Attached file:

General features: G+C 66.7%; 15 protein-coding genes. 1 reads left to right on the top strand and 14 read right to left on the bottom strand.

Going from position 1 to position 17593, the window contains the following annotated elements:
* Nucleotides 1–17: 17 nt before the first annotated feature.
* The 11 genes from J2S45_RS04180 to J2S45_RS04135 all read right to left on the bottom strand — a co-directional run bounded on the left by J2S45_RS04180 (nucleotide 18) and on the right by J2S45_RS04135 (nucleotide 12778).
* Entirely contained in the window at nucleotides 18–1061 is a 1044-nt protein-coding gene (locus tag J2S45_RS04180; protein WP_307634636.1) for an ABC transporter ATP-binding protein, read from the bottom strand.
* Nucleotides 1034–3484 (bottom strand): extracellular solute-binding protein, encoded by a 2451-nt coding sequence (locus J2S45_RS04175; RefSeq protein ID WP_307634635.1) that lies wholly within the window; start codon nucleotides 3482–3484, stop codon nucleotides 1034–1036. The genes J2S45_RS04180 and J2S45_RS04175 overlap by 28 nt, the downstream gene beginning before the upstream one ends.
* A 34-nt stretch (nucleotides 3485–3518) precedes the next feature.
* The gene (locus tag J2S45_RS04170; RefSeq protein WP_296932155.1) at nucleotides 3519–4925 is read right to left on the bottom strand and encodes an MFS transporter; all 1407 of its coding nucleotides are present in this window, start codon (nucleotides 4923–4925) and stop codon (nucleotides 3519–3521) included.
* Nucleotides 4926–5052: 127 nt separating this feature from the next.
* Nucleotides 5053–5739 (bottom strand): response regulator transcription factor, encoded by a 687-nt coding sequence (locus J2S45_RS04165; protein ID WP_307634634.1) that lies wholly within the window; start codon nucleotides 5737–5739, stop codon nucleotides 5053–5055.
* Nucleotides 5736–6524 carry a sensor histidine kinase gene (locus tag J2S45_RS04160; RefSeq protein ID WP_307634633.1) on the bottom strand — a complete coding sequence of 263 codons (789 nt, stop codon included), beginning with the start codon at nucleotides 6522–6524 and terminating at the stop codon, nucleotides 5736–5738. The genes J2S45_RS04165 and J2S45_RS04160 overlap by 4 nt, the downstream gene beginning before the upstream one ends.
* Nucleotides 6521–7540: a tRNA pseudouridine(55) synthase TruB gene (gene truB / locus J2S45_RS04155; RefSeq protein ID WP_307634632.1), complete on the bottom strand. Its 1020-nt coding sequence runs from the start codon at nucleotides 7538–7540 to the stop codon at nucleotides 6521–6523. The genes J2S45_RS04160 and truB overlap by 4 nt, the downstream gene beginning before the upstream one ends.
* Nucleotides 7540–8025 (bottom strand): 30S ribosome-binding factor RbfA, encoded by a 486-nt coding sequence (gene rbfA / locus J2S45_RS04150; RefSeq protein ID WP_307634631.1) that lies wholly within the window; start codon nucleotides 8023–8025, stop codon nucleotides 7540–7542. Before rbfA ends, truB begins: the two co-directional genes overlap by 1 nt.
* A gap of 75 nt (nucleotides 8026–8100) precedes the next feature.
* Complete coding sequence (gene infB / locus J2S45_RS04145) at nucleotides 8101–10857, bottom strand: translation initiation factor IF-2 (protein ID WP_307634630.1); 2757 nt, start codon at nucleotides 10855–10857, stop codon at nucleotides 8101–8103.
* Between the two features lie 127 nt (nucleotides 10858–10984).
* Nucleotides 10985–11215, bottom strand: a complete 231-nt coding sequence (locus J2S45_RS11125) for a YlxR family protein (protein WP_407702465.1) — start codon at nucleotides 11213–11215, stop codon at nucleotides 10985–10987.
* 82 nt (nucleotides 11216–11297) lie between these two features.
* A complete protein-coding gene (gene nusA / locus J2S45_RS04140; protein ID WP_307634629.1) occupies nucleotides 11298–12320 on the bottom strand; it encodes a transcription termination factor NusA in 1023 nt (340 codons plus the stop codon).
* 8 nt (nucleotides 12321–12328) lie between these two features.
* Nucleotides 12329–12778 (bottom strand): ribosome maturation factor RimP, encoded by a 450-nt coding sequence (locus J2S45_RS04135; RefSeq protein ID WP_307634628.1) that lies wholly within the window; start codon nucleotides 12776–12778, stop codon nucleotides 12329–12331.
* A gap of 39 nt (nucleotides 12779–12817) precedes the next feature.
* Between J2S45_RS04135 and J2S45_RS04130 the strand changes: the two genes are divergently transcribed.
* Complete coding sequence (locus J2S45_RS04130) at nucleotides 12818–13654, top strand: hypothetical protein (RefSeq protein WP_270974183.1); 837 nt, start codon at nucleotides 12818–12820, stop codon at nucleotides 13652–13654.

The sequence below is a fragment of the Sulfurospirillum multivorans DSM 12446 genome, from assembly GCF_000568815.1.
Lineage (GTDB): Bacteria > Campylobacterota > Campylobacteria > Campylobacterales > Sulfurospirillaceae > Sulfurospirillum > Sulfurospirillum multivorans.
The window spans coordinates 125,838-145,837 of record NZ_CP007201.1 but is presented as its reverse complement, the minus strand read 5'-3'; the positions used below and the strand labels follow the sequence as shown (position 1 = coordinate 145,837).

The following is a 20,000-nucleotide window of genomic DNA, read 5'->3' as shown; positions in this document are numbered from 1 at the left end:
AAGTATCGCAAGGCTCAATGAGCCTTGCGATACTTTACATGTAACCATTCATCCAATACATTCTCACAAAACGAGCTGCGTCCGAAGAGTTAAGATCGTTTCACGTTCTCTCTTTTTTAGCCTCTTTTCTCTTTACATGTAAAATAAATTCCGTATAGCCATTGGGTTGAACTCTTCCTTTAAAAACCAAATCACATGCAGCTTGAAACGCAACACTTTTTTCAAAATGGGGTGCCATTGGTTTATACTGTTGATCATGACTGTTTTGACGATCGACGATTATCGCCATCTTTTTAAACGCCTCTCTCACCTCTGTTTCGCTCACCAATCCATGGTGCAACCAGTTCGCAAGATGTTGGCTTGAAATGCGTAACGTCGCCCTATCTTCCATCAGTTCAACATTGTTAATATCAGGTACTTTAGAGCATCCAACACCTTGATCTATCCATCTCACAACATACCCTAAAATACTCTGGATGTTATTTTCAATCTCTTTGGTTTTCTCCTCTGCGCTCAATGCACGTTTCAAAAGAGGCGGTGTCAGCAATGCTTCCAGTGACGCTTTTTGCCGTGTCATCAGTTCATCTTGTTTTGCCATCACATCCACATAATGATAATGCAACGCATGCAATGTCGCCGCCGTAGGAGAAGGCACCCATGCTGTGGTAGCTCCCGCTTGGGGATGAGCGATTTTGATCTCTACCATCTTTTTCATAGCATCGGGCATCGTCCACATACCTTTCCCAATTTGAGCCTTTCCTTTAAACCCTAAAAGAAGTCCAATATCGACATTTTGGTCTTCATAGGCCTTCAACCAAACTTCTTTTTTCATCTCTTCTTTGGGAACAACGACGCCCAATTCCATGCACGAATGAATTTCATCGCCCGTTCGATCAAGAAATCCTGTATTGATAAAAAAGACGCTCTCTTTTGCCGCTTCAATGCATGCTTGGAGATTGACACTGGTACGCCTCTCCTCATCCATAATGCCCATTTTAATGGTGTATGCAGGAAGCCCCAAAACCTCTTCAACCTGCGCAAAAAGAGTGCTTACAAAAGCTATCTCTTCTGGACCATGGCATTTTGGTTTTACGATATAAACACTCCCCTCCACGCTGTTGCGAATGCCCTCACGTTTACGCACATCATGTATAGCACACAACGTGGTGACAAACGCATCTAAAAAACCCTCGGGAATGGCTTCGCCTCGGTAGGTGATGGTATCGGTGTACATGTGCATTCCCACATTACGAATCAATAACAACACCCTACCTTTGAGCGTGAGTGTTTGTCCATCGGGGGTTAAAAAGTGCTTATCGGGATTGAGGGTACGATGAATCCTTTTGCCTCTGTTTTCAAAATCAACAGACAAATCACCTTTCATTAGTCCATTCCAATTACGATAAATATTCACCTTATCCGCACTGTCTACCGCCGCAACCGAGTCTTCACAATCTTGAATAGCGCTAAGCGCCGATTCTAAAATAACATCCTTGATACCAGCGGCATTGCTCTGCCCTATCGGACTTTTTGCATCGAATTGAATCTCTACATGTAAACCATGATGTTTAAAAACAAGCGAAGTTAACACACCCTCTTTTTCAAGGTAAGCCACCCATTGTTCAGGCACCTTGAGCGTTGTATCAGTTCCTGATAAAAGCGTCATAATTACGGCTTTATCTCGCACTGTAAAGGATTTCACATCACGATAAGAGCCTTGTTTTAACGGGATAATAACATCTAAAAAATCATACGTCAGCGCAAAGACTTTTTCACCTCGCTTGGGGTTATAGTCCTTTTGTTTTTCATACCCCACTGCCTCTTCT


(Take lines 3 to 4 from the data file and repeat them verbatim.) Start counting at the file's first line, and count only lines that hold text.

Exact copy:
* Nucleotides 1–17: 17 nt before the first annotated feature.
* The 11 genes from J2S45_RS04180 to J2S45_RS04135 all read right to left on the bottom strand — a co-directional run bounded on the left by J2S45_RS04180 (nucleotide 18) and on the right by J2S45_RS04135 (nucleotide 12778).